The quickest way to get a relatively large sum into a tax-smart Roth IRA is by converting a traditional IRA into a Roth account, and you have time before year’s end. Relatively low current tax cost for converting plus a chance to avoid higher tax rates in future years on income that will accumulate in your Roth account equals a continuing perfect storm for the Roth conversion strategy, but you have to get it done this year to start reaping the tax-saving benefits.
- A Roth conversion is treated as a taxable distribution from your traditional IRA. Doing a conversion before year-end can trigger a bigger federal and/or state income tax bill for this year.
- Today’s federal income tax rates might be the lowest ever, so if you convert this year you’ll pay today’s relatively low rates on the extra income triggered by the conversion and avoid the potential for higher future rates on all the post-conversion income that will be earned in your new Roth account.
- Qualified Roth withdrawals taken after age 59½ are totally federal income tax free.
- To be clear, the best candidates for the Roth conversion strategy are people who believe that their tax rates during retirement will be the same or higher than their current tax rates.
- Converting a traditional IRA with a relatively big balance could push you into a higher tax bracket. For example, if you’re single and expect this year’s taxable income to be about $150,000, your marginal federal income tax bracket is 28%. Converting a $100,000 traditional IRA into a Roth account this year would cause most of the extra income from converting to be taxed at 33%. The conversion can be spread over three years. In converting it that way, it would be taxed at 28%.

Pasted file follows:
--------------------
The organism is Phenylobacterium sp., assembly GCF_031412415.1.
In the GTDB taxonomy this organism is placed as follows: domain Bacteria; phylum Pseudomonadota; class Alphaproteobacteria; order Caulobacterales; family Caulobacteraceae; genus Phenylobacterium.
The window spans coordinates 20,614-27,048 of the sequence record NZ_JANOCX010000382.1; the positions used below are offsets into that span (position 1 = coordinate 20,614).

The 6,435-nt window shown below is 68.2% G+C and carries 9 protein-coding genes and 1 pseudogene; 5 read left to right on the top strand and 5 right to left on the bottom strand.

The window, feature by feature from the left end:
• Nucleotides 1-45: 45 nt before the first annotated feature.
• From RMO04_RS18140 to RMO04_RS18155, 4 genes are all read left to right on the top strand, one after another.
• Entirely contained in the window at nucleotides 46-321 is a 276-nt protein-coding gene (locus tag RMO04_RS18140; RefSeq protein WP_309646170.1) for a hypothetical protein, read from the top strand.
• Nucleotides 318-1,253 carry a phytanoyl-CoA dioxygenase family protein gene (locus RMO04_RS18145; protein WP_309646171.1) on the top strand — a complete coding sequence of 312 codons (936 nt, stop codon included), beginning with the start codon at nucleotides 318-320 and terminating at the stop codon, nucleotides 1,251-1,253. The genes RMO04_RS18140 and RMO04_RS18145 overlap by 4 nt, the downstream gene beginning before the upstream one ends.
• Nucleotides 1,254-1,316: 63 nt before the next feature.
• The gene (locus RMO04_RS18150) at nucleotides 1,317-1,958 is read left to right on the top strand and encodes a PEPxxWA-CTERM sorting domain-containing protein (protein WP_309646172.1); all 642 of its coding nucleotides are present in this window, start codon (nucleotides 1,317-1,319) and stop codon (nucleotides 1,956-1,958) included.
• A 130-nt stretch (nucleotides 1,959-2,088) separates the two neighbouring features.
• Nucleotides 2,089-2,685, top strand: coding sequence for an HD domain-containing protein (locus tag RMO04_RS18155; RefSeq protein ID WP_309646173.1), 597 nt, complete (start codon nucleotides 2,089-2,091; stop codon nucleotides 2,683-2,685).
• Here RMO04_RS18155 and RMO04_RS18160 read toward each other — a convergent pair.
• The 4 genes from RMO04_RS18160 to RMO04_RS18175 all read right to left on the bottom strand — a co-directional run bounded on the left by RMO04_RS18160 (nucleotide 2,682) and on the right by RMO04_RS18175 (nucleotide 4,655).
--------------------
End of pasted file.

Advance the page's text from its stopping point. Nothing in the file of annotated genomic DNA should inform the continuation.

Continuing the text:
- You have until October 15th of next year to reverse a 2014 conversion. If for any reason values go awry, the re-characterization (reversal), ensures that things are like the 2014 conversion never happened, and you don’t owe any extra tax from the now-reversed conversion.
- People with a higher tax threshold are not eligible to contribute to a Roth IRA, but may be able to make a non-deductible traditional IRA contribution and immediately convert it to a Roth IRA with no tax consequences.
These moves can be tricky. To make sure you understand all the implications and tax consequences, please schedule time to meet with us at MJW EA & Company LLC, and be sure to check out the Social Security and Retirement Planning page on our website (or click here to be taken there directly).